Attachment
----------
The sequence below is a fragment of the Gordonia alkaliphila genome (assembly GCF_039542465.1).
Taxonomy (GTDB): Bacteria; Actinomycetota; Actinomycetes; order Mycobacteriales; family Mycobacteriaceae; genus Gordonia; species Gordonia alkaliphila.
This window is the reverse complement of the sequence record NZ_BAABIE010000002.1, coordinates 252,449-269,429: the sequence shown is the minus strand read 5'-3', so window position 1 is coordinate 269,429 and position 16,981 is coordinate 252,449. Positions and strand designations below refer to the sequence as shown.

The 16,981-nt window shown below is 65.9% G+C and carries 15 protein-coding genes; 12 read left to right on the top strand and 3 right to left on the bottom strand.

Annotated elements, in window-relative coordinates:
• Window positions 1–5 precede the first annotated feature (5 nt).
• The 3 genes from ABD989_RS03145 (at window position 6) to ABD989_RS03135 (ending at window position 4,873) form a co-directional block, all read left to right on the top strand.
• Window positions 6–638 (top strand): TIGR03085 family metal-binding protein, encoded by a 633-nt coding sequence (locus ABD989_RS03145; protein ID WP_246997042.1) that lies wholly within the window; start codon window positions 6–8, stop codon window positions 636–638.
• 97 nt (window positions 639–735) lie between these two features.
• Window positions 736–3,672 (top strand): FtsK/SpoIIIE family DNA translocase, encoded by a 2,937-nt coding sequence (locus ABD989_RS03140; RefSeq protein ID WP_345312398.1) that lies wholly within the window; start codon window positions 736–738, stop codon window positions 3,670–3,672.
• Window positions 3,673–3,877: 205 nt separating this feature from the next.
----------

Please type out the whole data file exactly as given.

The sequence below is a fragment of the Gordonia alkaliphila genome (assembly GCF_039542465.1).
Taxonomy (GTDB): Bacteria; Actinomycetota; Actinomycetes; order Mycobacteriales; family Mycobacteriaceae; genus Gordonia; species Gordonia alkaliphila.
This window is the reverse complement of the sequence record NZ_BAABIE010000002.1, coordinates 252,449-269,429: the sequence shown is the minus strand read 5'-3', so window position 1 is coordinate 269,429 and position 16,981 is coordinate 252,449. Positions and strand designations below refer to the sequence as shown.

The 16,981-nt window shown below is 65.9% G+C and carries 15 protein-coding genes; 12 read left to right on the top strand and 3 right to left on the bottom strand.

Annotated elements, in window-relative coordinates:
• Window positions 1–5 precede the first annotated feature (5 nt).
• The 3 genes from ABD989_RS03145 (at window position 6) to ABD989_RS03135 (ending at window position 4,873) form a co-directional block, all read left to right on the top strand.
• Window positions 6–638 (top strand): TIGR03085 family metal-binding protein, encoded by a 633-nt coding sequence (locus ABD989_RS03145; protein ID WP_246997042.1) that lies wholly within the window; start codon window positions 6–8, stop codon window positions 636–638.
• 97 nt (window positions 639–735) lie between these two features.
• Window positions 736–3,672 (top strand): FtsK/SpoIIIE family DNA translocase, encoded by a 2,937-nt coding sequence (locus ABD989_RS03140; RefSeq protein ID WP_345312398.1) that lies wholly within the window; start codon window positions 736–738, stop codon window positions 3,670–3,672.
• Window positions 3,673–3,877: 205 nt separating this feature from the next.